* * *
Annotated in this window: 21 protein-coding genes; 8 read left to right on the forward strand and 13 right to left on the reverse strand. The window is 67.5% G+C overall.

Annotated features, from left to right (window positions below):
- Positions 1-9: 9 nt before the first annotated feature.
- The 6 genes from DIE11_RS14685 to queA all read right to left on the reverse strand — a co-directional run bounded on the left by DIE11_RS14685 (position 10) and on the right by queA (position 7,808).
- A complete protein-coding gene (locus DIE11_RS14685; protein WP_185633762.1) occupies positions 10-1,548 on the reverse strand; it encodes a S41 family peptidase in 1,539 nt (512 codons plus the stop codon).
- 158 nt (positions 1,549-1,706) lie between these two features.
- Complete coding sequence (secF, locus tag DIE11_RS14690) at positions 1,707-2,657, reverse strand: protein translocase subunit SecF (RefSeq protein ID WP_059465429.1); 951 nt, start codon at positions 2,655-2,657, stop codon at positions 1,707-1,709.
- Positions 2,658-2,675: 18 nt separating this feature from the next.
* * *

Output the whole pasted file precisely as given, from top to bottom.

Annotated in this window: 21 protein-coding genes; 8 read left to right on the forward strand and 13 right to left on the reverse strand. The window is 67.5% G+C overall.

Annotated features, from left to right (window positions below):
- Positions 1-9: 9 nt before the first annotated feature.
- The 6 genes from DIE11_RS14685 to queA all read right to left on the reverse strand — a co-directional run bounded on the left by DIE11_RS14685 (position 10) and on the right by queA (position 7,808).
- A complete protein-coding gene (locus DIE11_RS14685; protein WP_185633762.1) occupies positions 10-1,548 on the reverse strand; it encodes a S41 family peptidase in 1,539 nt (512 codons plus the stop codon).
- 158 nt (positions 1,549-1,706) lie between these two features.
- Complete coding sequence (secF, locus tag DIE11_RS14690) at positions 1,707-2,657, reverse strand: protein translocase subunit SecF (RefSeq protein ID WP_059465429.1); 951 nt, start codon at positions 2,655-2,657, stop codon at positions 1,707-1,709.
- Positions 2,658-2,675: 18 nt separating this feature from the next.